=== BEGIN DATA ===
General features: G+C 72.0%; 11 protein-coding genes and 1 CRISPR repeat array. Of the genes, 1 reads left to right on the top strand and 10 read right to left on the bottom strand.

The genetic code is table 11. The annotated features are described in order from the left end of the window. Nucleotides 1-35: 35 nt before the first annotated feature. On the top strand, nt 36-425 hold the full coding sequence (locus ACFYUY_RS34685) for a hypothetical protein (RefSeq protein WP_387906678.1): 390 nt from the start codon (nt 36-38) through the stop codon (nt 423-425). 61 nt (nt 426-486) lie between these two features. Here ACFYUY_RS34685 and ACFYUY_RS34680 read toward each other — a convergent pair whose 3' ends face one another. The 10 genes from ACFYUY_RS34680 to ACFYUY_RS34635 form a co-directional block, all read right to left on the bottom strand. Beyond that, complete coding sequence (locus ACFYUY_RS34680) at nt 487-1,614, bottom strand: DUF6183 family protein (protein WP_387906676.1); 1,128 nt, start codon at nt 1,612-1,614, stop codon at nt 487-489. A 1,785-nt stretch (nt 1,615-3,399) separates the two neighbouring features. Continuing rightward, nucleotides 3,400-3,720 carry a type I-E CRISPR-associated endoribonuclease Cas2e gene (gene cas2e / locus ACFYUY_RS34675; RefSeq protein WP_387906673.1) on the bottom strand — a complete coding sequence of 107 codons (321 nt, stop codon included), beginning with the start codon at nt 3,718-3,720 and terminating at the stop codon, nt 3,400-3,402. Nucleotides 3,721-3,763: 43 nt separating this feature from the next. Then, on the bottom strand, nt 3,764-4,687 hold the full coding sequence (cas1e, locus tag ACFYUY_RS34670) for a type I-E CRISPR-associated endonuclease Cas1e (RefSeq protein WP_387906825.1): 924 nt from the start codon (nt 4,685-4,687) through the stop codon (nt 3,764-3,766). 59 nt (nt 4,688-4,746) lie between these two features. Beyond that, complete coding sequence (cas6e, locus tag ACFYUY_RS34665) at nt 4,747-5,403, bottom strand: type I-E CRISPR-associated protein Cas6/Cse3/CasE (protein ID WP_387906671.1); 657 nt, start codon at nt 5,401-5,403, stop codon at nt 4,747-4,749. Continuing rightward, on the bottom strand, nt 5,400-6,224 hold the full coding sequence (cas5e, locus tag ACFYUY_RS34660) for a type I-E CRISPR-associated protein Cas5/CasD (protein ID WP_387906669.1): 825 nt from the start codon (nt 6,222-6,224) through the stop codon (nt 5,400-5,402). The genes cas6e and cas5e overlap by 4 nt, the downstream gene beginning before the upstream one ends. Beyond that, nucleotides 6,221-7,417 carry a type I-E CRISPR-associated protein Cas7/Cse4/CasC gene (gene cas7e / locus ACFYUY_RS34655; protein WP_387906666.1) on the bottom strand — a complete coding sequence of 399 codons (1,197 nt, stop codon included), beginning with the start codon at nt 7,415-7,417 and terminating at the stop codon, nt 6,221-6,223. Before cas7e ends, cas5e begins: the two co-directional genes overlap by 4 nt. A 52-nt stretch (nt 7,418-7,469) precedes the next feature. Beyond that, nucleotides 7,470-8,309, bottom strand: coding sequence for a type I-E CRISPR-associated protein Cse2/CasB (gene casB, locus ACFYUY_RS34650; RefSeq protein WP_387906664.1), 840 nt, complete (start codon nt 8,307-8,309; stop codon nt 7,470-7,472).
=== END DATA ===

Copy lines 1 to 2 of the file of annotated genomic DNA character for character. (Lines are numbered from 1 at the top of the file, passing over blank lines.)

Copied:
General features: G+C 72.0%; 11 protein-coding genes and 1 CRISPR repeat array. Of the genes, 1 reads left to right on the top strand and 10 read right to left on the bottom strand.

The genetic code is table 11. The annotated features are described in order from the left end of the window. Nucleotides 1-35: 35 nt before the first annotated feature. On the top strand, nt 36-425 hold the full coding sequence (locus ACFYUY_RS34685) for a hypothetical protein (RefSeq protein WP_387906678.1): 390 nt from the start codon (nt 36-38) through the stop codon (nt 423-425). 61 nt (nt 426-486) lie between these two features. Here ACFYUY_RS34685 and ACFYUY_RS34680 read toward each other — a convergent pair whose 3' ends face one another. The 10 genes from ACFYUY_RS34680 to ACFYUY_RS34635 form a co-directional block, all read right to left on the bottom strand. Beyond that, complete coding sequence (locus ACFYUY_RS34680) at nt 487-1,614, bottom strand: DUF6183 family protein (protein WP_387906676.1); 1,128 nt, start codon at nt 1,612-1,614, stop codon at nt 487-489. A 1,785-nt stretch (nt 1,615-3,399) separates the two neighbouring features. Continuing rightward, nucleotides 3,400-3,720 carry a type I-E CRISPR-associated endoribonuclease Cas2e gene (gene cas2e / locus ACFYUY_RS34675; RefSeq protein WP_387906673.1) on the bottom strand — a complete coding sequence of 107 codons (321 nt, stop codon included), beginning with the start codon at nt 3,718-3,720 and terminating at the stop codon, nt 3,400-3,402. Nucleotides 3,721-3,763: 43 nt separating this feature from the next. Then, on the bottom strand, nt 3,764-4,687 hold the full coding sequence (cas1e, locus tag ACFYUY_RS34670) for a type I-E CRISPR-associated endonuclease Cas1e (RefSeq protein WP_387906825.1): 924 nt from the start codon (nt 4,685-4,687) through the stop codon (nt 3,764-3,766). 59 nt (nt 4,688-4,746) lie between these two features. Beyond that, complete coding sequence (cas6e, locus tag ACFYUY_RS34665) at nt 4,747-5,403, bottom strand: type I-E CRISPR-associated protein Cas6/Cse3/CasE (protein ID WP_387906671.1); 657 nt, start codon at nt 5,401-5,403, stop codon at nt 4,747-4,749. Continuing rightward, on the bottom strand, nt 5,400-6,224 hold the full coding sequence (cas5e, locus tag ACFYUY_RS34660) for a type I-E CRISPR-associated protein Cas5/CasD (protein ID WP_387906669.1): 825 nt from the start codon (nt 6,222-6,224) through the stop codon (nt 5,400-5,402). The genes cas6e and cas5e overlap by 4 nt, the downstream gene beginning before the upstream one ends. Beyond that, nucleotides 6,221-7,417 carry a type I-E CRISPR-associated protein Cas7/Cse4/CasC gene (gene cas7e / locus ACFYUY_RS34655; protein WP_387906666.1) on the bottom strand — a complete coding sequence of 399 codons (1,197 nt, stop codon included), beginning with the start codon at nt 7,415-7,417 and terminating at the stop codon, nt 6,221-6,223. Before cas7e ends, cas5e begins: the two co-directional genes overlap by 4 nt. A 52-nt stretch (nt 7,418-7,469) precedes the next feature. Beyond that, nucleotides 7,470-8,309, bottom strand: coding sequence for a type I-E CRISPR-associated protein Cse2/CasB (gene casB, locus ACFYUY_RS34650; RefSeq protein WP_387906664.1), 840 nt, complete (start codon nt 8,307-8,309; stop codon nt 7,470-7,472).